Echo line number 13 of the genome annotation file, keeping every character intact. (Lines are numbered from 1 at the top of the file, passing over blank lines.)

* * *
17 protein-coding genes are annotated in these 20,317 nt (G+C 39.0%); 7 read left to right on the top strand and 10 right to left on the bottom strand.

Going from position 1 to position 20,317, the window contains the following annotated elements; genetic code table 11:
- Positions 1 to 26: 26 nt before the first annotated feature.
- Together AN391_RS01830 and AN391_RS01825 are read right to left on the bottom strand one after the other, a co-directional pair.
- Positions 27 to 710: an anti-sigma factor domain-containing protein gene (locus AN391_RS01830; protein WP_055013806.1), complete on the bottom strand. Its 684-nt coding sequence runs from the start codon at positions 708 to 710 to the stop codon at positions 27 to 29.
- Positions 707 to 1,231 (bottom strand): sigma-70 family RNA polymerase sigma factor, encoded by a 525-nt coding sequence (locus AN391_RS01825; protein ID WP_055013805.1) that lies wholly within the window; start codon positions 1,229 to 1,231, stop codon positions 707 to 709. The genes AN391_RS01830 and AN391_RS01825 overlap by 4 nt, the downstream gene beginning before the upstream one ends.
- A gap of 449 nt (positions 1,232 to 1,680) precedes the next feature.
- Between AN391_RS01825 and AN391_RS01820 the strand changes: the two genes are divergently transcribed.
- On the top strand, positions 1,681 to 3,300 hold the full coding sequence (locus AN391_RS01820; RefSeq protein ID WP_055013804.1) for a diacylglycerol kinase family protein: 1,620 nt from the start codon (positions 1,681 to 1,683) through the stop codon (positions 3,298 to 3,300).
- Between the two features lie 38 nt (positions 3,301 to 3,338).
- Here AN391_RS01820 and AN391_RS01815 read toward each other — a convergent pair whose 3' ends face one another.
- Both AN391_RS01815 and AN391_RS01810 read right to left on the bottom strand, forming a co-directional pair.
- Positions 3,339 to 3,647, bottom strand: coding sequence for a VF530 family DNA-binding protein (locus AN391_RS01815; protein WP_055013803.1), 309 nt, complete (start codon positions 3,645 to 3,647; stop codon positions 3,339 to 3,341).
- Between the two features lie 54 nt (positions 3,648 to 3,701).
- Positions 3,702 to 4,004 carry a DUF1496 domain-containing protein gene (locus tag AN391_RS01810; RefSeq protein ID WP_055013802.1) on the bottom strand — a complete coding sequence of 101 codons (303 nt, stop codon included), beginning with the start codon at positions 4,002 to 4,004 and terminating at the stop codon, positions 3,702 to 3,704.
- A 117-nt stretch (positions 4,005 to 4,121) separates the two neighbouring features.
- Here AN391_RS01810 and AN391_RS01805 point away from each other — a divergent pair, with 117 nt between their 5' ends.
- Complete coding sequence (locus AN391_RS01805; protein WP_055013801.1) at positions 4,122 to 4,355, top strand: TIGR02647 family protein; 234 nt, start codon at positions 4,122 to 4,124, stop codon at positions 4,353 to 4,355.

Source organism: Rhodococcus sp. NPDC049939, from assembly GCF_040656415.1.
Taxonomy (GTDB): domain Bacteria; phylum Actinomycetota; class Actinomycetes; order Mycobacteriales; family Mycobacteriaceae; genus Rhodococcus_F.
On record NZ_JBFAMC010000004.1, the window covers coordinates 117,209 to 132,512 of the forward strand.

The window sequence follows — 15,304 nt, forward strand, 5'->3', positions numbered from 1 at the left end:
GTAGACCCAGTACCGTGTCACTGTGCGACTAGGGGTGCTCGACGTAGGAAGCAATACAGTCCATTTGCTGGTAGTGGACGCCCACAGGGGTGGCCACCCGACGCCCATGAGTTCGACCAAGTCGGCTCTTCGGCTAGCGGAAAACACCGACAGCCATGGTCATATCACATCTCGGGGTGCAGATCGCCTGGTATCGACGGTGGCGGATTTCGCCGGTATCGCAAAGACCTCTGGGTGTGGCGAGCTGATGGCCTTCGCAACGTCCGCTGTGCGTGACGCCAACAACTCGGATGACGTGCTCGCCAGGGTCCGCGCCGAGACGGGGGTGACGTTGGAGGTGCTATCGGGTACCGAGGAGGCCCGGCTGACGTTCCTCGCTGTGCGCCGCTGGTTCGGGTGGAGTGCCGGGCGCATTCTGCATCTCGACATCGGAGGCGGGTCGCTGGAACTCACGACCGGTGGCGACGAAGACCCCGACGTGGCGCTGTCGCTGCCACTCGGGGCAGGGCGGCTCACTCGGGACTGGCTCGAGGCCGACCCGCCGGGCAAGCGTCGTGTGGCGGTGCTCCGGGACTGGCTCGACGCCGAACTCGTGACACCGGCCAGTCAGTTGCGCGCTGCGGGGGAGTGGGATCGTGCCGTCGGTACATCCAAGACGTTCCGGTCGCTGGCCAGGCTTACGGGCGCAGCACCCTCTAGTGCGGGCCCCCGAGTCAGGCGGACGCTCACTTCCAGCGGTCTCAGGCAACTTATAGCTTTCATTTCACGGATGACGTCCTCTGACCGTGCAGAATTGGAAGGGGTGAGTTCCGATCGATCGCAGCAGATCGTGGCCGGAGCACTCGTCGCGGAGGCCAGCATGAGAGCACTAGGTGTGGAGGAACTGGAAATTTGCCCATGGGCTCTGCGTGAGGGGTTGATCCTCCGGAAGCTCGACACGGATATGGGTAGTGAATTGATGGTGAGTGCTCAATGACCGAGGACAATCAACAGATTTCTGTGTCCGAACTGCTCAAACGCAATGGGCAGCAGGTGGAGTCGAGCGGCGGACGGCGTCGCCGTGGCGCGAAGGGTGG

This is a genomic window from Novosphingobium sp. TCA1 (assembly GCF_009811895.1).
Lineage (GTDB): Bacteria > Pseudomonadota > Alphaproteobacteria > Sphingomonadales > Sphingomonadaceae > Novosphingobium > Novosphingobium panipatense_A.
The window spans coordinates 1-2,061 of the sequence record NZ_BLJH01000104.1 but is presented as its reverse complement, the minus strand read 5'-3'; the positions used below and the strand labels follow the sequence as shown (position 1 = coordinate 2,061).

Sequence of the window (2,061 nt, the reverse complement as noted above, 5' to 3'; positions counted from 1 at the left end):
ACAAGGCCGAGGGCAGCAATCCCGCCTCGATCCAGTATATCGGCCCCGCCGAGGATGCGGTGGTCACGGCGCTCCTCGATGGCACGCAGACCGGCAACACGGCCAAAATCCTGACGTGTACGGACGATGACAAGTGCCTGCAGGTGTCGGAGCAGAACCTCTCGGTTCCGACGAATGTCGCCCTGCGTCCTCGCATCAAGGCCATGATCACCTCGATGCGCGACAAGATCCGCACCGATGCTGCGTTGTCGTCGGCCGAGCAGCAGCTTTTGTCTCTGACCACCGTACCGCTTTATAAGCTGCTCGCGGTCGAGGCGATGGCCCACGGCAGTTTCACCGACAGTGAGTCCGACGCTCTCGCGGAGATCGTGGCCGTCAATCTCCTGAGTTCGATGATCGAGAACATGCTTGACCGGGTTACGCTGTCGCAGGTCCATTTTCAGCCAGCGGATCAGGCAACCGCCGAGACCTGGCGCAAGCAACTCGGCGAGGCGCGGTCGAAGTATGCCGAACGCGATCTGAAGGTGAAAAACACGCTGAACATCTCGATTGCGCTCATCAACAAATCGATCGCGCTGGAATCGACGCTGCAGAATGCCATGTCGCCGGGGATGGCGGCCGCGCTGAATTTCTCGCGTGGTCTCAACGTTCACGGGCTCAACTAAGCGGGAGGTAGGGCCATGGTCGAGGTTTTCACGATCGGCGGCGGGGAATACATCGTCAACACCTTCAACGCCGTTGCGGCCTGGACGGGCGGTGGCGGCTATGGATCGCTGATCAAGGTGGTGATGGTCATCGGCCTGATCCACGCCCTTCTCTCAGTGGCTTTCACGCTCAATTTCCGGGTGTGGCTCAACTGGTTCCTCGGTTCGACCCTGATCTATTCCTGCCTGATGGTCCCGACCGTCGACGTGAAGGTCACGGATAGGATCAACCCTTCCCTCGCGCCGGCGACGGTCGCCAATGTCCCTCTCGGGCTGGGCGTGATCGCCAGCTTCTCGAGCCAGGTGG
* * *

- Positions 3,339 to 3,647, bottom strand: coding sequence for a VF530 family DNA-binding protein (locus AN391_RS01815; protein WP_055013803.1), 309 nt, complete (start codon positions 3,645 to 3,647; stop codon positions 3,339 to 3,341).